The customer doesn’t need to do anything, so if you order, you can call the phone like you do for a pizza place, you place your order, you receive a text message, so you know the driver’s on the way. It might say he’ll be there in 20 minutes. If you want to click on the link, you click on the link with all the details … with the map, with the driver coming to you in real time, with a picture of the driver and safety rankings.

Smartphones with location services are pretty ubiquitous at this point. Was that a limiting factor for delivery in the past.
Yeah, for sure. … As customers, we want “now.” We don’t want to talk to people on the phone. We don’t want to ask the driver or the salesperson, the cable guy. We don’t want to call them 30 minutes before and see when they’re coming. We want to use an app, order something, and have it within the hour. We want to do what we want when we want it.

Customers demand that, and they are willing to pay for it, so technology will find its way.

What industries do your clients come from right now, and do you anticipate expanding into any new verticals in coming years?
All segments and everyone can use our app, and they are. We have service people. We have dry cleaners; we have refrigerator-service people, technicians; we have food delivery; we have transportation; we have everything.

In terms of marketing, we’ve targeted food delivery in the beginning as a low-hanging fruit and we’ve slowly moved into home delivery. We’ve targeted the U.S., but now we’re seeing a lot of inbound from Europe and the Far East.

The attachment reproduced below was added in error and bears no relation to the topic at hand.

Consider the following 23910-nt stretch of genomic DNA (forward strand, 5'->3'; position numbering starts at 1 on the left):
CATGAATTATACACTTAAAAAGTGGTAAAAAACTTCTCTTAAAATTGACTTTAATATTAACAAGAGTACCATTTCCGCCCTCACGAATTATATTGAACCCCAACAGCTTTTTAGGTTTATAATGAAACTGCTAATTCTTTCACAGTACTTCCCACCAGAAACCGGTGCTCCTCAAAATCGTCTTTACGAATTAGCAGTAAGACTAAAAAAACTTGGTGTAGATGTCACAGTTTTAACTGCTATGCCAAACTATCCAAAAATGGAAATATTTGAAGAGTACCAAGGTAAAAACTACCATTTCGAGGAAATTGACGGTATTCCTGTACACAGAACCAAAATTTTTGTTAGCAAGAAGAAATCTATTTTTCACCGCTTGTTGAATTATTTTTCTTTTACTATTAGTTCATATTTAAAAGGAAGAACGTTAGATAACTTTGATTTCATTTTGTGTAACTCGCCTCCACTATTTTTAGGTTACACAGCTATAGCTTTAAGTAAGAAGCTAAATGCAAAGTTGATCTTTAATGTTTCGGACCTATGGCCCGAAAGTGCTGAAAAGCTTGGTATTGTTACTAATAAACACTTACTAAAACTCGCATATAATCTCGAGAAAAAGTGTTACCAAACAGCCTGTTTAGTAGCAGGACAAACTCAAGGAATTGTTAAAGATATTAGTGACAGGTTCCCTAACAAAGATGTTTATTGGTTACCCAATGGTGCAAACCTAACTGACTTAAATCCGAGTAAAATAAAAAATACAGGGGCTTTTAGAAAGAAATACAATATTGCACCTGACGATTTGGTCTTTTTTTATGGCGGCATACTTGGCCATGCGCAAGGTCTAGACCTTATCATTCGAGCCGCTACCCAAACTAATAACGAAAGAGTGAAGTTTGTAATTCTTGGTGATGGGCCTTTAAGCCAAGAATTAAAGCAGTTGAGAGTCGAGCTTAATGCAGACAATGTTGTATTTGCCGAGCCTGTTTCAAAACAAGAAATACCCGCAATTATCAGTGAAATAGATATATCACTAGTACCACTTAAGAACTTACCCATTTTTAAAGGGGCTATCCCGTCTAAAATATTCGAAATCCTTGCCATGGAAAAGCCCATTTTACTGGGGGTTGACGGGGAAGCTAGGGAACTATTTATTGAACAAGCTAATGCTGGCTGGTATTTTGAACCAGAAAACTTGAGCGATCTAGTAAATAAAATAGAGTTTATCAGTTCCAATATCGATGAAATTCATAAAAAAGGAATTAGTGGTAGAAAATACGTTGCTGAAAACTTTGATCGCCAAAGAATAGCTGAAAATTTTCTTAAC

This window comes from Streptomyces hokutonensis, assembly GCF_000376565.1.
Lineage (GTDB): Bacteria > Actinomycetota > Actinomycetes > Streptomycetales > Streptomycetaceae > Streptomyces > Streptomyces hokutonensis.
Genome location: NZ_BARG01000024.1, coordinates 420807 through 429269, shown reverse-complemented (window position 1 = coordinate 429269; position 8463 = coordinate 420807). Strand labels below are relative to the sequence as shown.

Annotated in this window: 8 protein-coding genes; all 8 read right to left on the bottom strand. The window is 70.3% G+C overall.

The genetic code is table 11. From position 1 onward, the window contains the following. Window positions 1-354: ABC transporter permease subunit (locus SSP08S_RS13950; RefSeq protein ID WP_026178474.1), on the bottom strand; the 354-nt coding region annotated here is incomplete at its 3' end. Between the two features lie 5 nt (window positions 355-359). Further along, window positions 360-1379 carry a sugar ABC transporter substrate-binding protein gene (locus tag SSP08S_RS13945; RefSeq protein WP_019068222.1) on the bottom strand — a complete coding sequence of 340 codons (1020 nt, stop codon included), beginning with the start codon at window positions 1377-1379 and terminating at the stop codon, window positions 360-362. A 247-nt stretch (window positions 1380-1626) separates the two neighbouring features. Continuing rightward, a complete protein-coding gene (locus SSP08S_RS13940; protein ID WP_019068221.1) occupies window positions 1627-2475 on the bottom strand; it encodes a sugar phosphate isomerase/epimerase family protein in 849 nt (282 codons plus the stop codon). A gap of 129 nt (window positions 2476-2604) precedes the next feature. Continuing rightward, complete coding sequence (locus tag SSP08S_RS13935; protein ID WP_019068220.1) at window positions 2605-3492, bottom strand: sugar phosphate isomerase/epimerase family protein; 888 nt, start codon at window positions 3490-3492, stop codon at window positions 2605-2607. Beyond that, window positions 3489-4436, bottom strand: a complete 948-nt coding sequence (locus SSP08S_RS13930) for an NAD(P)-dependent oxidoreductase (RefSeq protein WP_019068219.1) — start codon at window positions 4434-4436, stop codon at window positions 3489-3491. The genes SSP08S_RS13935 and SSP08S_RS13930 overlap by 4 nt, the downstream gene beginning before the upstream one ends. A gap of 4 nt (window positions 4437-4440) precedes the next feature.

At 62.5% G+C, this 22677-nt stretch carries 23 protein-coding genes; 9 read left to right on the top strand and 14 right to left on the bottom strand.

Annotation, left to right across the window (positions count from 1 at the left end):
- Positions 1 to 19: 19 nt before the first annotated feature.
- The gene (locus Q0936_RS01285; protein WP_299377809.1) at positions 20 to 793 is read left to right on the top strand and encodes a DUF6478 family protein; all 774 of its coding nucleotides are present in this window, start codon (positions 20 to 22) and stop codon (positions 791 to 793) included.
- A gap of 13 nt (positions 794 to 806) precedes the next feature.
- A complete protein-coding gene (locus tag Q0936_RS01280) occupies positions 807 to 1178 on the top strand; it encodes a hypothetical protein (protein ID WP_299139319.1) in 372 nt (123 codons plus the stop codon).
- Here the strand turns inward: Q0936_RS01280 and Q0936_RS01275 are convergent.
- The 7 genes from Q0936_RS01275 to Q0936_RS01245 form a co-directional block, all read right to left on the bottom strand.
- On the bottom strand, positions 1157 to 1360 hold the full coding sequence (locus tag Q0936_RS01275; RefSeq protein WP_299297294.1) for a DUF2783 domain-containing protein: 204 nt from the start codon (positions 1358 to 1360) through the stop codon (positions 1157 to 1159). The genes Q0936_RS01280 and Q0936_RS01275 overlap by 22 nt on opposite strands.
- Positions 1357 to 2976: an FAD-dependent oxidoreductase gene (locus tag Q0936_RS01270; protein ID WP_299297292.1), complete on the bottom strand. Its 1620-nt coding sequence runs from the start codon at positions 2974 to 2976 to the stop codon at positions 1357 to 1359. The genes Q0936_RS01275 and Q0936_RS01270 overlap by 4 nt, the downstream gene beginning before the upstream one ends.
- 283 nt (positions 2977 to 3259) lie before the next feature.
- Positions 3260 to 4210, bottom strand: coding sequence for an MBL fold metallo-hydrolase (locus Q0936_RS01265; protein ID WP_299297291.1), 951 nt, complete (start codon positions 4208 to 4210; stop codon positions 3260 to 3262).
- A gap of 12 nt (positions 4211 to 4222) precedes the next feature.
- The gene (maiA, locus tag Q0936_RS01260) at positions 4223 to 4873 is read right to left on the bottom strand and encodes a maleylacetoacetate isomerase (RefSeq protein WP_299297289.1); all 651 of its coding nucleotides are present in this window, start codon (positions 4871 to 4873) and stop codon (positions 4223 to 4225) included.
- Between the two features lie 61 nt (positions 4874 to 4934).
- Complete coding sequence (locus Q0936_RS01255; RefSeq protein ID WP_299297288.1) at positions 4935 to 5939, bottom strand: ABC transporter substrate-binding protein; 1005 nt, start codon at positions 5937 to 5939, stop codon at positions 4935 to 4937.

Would say that Bringg distinguishes itself from other services by being a platform for all verticals whereas other platforms tend to be specific to a certain industry?
It’s a very dynamic area — this is what we love about it. Everybody is looking for their niche or exactly where they are. Our play is unique in that we are a platform — less a very specific solution for something.

If you look at Postmates, for example: they do on-demand delivery first. They are not like us, so they are not competitors, but they also have an API and they want to expand their delivery force to be wider, so I am giving them as an example of somebody who went out of the product play and into the platform play. And we do a platform play, so they are not our competitors; they offer solutions … and we are an enabler. But in terms of how we look at ourselves in terms of a platform — an operation system of delivery — yes, we are not like others exactly.

How does the current state of the tech industry affect the market opportunity for Bringg?
It’s amazing because even though we have a few startups that are building themselves on our technology, we are mostly targeting the small businesses that are not startups — that have an existing business. And for those people, when a delivery startup is coming, they just don’t have a reply. So what Uber is doing around delivery, Postmate … those [existing] companies are coming to us because they need a solution; they need to step up. Because for you, the customer, if somebody is offering you a delivery within the hour or a delivery in thirty minutes that you can check the time on, you’ll go with the second one.

 Joe Zappa is an intern with Street Fight. This interview has been edited for length and clarity.

Joe Zappa is the Managing Editor of Street Fight. He has spearheaded the newsroom's editorial operations since 2018. Joe is an ad/martech veteran who has covered the space since 2015. You can contact him at [email protected]